A Presentation with Coattails

Here in Massachusetts, I have been delighted over an unfolding collaboration that grew out of a presentation I gave in November 2007 to an assembly of several hundred Massachusetts union activists affiliated with the Service Employees Union International (SEIU) and the National Association of Government Employees (NAGE).  I closed my talk by urging them to inject concerns about workplace bullying and abusive supervision into their contract negotiations.

A few months later, Greg Sorozan, president of one of the union locals and a national vice president of NAGE, informed me that as a follow up to that talk, all of the union locals affiliated with SEIU and NAGE were now bargaining over concerns about workplace bullying in their contract negotiations.  In January 2009, Greg reported that the Commonwealth of Massachusetts had agreed to include a “mutual respect” provision in their new contract that covered, among other things, bullying and abusive supervision.  As a result, some 21,000 state workers are covered by a collective bargaining agreement that includes a workplace bullying provision.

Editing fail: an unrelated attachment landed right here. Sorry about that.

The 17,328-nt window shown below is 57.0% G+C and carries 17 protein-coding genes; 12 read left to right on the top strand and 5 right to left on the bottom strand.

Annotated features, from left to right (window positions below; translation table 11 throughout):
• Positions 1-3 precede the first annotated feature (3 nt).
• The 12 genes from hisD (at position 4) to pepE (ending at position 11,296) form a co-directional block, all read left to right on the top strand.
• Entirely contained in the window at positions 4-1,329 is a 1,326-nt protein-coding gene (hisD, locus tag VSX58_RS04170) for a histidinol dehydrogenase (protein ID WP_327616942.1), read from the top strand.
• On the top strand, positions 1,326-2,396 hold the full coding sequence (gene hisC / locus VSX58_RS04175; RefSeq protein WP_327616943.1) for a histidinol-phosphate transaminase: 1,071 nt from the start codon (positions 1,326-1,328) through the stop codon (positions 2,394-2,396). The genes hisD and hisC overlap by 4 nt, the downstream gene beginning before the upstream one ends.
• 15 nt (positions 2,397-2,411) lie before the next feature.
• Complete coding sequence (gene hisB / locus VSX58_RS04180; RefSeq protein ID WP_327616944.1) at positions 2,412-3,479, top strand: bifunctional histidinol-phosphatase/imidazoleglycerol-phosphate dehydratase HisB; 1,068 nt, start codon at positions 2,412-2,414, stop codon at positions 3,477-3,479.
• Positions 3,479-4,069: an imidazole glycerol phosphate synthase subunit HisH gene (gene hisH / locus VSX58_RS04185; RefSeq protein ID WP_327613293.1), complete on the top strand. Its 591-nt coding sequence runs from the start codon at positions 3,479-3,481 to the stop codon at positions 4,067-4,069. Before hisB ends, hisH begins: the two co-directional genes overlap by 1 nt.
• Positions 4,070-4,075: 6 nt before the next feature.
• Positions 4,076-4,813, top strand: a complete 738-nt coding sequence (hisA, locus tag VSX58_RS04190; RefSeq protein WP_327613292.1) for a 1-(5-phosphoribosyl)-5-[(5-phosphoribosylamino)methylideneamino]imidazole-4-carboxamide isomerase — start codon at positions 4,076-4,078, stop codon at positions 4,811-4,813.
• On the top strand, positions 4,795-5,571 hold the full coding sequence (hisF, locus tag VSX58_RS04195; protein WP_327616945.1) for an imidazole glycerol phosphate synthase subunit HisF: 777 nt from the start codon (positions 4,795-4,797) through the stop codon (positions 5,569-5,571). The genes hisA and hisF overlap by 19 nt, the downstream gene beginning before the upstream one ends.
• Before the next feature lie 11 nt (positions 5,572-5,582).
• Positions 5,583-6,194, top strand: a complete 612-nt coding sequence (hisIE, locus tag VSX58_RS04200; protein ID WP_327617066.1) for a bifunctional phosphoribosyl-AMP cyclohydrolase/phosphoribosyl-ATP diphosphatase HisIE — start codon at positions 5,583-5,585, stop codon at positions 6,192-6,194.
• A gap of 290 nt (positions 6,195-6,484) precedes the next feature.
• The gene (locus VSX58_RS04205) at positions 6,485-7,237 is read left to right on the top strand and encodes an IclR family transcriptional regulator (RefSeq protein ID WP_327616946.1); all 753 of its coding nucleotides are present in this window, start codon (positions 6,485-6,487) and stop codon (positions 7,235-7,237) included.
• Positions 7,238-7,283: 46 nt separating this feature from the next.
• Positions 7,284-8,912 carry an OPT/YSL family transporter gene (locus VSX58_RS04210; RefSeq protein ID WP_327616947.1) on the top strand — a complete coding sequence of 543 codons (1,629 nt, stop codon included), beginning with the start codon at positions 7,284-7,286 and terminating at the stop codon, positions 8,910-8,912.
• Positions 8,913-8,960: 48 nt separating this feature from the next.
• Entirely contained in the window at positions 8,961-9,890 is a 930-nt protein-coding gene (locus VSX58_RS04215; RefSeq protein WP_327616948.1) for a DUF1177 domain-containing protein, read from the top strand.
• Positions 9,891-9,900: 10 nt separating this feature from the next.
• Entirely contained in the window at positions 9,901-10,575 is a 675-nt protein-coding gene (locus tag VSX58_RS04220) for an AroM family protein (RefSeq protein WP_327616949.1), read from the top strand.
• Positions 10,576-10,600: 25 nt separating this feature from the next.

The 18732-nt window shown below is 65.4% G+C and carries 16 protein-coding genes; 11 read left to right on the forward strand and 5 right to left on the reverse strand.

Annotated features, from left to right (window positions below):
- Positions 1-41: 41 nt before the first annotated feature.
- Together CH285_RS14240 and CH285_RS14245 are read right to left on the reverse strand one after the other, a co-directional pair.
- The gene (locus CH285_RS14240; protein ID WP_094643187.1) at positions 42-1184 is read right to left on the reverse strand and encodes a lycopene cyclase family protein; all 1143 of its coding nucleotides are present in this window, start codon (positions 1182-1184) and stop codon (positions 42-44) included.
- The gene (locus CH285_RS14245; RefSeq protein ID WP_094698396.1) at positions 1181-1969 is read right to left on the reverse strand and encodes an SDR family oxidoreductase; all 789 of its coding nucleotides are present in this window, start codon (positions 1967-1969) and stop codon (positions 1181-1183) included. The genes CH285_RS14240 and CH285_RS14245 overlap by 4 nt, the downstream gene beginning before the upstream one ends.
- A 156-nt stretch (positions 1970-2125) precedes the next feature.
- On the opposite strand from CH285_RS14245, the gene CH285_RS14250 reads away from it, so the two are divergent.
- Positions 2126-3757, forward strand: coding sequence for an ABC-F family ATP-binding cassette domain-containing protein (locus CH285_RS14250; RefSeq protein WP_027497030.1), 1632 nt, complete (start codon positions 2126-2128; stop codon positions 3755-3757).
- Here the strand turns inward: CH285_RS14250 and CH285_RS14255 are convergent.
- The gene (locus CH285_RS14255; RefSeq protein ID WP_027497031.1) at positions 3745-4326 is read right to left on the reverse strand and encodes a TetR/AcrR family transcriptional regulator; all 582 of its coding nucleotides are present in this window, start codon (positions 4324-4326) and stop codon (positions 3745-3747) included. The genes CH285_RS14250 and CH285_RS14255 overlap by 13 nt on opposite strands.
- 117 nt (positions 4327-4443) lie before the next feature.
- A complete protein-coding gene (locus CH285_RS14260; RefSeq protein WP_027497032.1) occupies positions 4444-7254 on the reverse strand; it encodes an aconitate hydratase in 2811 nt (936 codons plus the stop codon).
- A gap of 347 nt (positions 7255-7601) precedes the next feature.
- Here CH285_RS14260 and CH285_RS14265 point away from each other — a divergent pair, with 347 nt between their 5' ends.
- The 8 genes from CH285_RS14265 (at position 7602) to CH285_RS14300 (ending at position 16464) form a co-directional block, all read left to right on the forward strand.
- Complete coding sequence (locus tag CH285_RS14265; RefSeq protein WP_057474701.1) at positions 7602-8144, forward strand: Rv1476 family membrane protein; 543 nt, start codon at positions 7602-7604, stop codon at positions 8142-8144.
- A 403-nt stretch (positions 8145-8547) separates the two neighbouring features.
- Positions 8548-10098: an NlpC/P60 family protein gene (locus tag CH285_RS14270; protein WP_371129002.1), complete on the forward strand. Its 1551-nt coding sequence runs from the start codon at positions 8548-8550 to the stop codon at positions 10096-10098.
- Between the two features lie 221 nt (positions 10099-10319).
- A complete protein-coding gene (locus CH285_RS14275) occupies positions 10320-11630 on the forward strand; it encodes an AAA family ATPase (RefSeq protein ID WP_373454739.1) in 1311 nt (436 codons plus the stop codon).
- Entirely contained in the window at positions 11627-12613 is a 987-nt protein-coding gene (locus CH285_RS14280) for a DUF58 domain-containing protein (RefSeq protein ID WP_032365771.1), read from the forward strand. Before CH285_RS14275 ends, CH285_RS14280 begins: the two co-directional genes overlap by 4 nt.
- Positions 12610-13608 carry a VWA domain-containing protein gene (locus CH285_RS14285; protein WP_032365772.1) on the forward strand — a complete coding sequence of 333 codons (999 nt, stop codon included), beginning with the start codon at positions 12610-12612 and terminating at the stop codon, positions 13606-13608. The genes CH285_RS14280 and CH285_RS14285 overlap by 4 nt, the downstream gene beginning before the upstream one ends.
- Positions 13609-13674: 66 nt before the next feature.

This “mutual respect” provision is believed to be one of the first major American collective bargaining agreements to include express protections against bullying at work.  It isn’t perfect:  An alleged violation of the provision may be grieved, but it may not proceed to arbitration.  This is a real limitation; it means that unresolved bullying charges will not proceed to arbitration, thus precluding a worker from obtaining an enforceable order to stop the behavior or to make an award.  Nevertheless, it is a huge step forward to have a collective bargaining agreement that covers bullying and allows grievances to be filed when the behavior arises.